A balloon is a seemingly harmless object of such great pleasure for young children.

Yet as quickly as that balloon can pop, a child can inhale it and that little piece of latex can seal off the lungs and stop the child from breathing. Balloons are one of the leading causes of death in children younger than age 5.

One way young children explore the world is with their mouths. Parents of infants and toddlers, in particular, should assume that anything and everything will go straight to their child’s mouth and take all precautions to prevent that from happening.

You can teach slightly older children not to put things in their mouths, but you still have to supervise them carefully and take steps to avoid accidents.

What May Happen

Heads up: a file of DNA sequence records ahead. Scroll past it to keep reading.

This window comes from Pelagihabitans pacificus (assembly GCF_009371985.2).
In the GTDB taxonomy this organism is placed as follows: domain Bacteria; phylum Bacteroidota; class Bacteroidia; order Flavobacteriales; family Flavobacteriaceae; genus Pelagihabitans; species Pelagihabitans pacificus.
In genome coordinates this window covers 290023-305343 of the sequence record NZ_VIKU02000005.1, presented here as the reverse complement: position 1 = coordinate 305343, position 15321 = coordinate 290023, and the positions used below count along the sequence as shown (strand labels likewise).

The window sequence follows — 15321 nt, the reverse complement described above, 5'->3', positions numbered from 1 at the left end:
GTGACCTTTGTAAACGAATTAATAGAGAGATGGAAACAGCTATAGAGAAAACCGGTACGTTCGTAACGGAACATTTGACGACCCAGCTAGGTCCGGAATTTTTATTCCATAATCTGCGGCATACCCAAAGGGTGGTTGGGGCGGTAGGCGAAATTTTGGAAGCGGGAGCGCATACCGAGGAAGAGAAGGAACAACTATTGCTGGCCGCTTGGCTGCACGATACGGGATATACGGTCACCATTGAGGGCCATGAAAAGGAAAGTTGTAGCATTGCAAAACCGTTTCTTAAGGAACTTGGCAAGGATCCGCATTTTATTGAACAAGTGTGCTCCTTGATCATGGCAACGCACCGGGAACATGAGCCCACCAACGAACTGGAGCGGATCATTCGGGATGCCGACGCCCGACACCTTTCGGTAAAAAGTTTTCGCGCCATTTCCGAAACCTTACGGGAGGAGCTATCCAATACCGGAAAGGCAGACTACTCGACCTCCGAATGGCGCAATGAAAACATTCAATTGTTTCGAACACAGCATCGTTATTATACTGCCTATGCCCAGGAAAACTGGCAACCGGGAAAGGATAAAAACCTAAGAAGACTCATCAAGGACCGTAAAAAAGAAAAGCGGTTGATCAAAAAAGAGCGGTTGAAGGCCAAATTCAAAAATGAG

If a swallowed object blocks the airway or esophagus, the child may start to cough, wheeze, choke, drool, have trouble swallowing, vomit, spit up saliva or turn blue. Prepare yourself by learning the appropriate emergency procedures for dealing with choking in children.

Objects that are swallowed into the digestive tract often pass harmlessly through to the stool within a few days. Should your child swallow a foreign body and have no signs of choking, check the child’s stool to make sure the object passes out.

Some objects are potentially dangerous, such as pennies and button batteries, because they contain toxic materials. For your own peace of mind, you may want to give your doctor a call if your child swallows a foreign body.

Take the child to the doctor if the object is not eliminated within four or five days, sooner if she swallowed a penny or battery.

Dangerous Objects to Swallow
Here are some common items that kids tend to swallow or inhale.
balloons, deflated or burst (Do not let young children try to blow up balloons.)
button batteries
hard candy
crunchy raw vegetables cut in large or round pieces
small toys
toy parts
straight pins and safety pins
Be vigilant about keeping these items — and anything else of small size — safely out of your child’s reach.